Service Delivery


We firmly decided to focus on women and children by aggressively expanding the delivery of comprehensive and integrated services… women and children were placed at the center of the sixth national development plan. This was a paradigm shift.

— Dr. Joseph Kasonde,
Minister of Health of Zambia

Zambia is one of the countries most affected by HIV/AIDS in Sub-Saharan Africa. These concerns – heightened by the country’s challenges with endemic malaria, high rates of unsafe abortions, and a weakened health system due to international structural adjustment policies – present diverse challenges that warrant unified and direct responses. With an astute focus on the social determinants of health through advances in both education and health policy, however, Zambia continues to move forward in addressing these needs within its most vulnerable communities.

The Resolve Award

The Resolve Award celebrates country-level, public sector leadership in driving innovations in reproductive health policy development, service delivery, and financing mechanisms. The Global Leaders Council for Reproductive Health (GLC) recognizes national governments for their leadership and for serving as the hub around which civil society, the private sector, donors, and so many others engage.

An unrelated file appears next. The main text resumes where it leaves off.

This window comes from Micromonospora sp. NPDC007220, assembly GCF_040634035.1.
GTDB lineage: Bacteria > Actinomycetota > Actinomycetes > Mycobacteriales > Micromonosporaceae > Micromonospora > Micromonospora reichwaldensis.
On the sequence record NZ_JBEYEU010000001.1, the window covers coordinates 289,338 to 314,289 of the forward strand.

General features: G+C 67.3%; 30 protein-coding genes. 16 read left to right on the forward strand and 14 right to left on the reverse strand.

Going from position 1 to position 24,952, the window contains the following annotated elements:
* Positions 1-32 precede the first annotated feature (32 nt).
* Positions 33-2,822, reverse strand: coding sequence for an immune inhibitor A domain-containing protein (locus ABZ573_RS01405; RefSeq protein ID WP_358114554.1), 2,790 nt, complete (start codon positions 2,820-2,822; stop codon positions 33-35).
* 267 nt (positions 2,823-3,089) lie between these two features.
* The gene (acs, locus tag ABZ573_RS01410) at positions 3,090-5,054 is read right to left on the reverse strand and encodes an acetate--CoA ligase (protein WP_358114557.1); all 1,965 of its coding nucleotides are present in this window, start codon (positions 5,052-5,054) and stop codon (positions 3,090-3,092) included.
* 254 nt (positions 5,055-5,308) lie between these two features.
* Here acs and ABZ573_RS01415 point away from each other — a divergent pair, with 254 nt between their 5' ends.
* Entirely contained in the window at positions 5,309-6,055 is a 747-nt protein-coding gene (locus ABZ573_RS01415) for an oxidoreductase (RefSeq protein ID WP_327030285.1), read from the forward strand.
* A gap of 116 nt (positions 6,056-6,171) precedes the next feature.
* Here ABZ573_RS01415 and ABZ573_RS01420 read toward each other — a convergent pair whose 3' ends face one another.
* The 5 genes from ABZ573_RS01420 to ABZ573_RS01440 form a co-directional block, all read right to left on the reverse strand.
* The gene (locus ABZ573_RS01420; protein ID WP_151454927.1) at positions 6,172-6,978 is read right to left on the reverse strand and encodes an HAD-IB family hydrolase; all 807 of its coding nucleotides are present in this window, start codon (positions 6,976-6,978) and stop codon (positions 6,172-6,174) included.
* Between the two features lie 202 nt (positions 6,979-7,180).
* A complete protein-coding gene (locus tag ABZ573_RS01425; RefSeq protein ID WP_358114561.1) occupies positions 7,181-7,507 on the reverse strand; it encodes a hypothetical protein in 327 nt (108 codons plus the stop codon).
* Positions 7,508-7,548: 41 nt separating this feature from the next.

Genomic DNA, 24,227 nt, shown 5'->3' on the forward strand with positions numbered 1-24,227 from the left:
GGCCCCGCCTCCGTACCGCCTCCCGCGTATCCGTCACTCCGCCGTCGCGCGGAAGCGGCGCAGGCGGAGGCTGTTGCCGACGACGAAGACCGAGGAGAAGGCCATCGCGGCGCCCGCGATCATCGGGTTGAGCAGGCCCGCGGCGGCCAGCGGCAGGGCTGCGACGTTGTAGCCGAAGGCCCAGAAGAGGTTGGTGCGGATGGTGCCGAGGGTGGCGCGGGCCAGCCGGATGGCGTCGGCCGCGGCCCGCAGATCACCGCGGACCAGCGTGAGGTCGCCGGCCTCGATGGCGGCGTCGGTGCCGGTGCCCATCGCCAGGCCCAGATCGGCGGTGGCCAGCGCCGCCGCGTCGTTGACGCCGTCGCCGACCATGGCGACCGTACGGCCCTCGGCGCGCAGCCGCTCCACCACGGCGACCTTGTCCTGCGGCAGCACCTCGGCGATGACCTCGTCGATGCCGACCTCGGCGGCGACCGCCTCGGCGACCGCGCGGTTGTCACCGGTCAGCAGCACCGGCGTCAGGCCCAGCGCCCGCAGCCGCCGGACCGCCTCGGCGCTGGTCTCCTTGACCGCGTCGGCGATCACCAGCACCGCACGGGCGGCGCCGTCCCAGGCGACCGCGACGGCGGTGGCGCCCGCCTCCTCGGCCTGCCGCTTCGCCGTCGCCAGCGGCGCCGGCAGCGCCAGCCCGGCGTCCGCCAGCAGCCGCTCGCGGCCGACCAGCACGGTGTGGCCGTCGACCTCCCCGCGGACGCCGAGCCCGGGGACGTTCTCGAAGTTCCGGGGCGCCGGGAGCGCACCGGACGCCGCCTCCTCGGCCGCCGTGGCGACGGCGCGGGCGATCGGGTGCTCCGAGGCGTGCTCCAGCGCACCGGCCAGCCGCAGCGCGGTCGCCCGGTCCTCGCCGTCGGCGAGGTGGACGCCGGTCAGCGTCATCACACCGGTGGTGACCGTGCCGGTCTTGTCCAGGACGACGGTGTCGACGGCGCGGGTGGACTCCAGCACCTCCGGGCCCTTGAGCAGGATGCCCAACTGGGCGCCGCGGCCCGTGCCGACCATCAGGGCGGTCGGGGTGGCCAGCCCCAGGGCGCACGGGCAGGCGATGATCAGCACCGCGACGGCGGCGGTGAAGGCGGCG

The GLC celebrated the Zambian government with the 2012 Resolve Award for service delivery. This award recognizes Zambia’s efforts to ensure that all people have access to primary and reproductive health services, and to provide those services in a convenient, integrated way. This integrated service delivery is part of a larger restructuring and strengthening of health services throughout the country.

A decade ago, Zambia’s rates of HIV/AIDS and maternal and child mortality were among the world’s highest, and access to family planning and reproductive health care was limited. Over the last decade, the Zambian government increased spending on primary and reproductive health by 50%. Today, family planning, HIV/AIDS prevention and treatment and maternal and child health services are offered free of charge in the public sector. The government is also constructing 650 new rural health posts, to facilitate integrated service delivery.

In the decade since Zambia adopted the new approach:

Contraceptive use increased from 15% to 41%

More than three quarters of pregnant women living with HIV have been provided with anti-retroviral drugs and counseling to prevent transmission

Maternal mortality has declined by 40%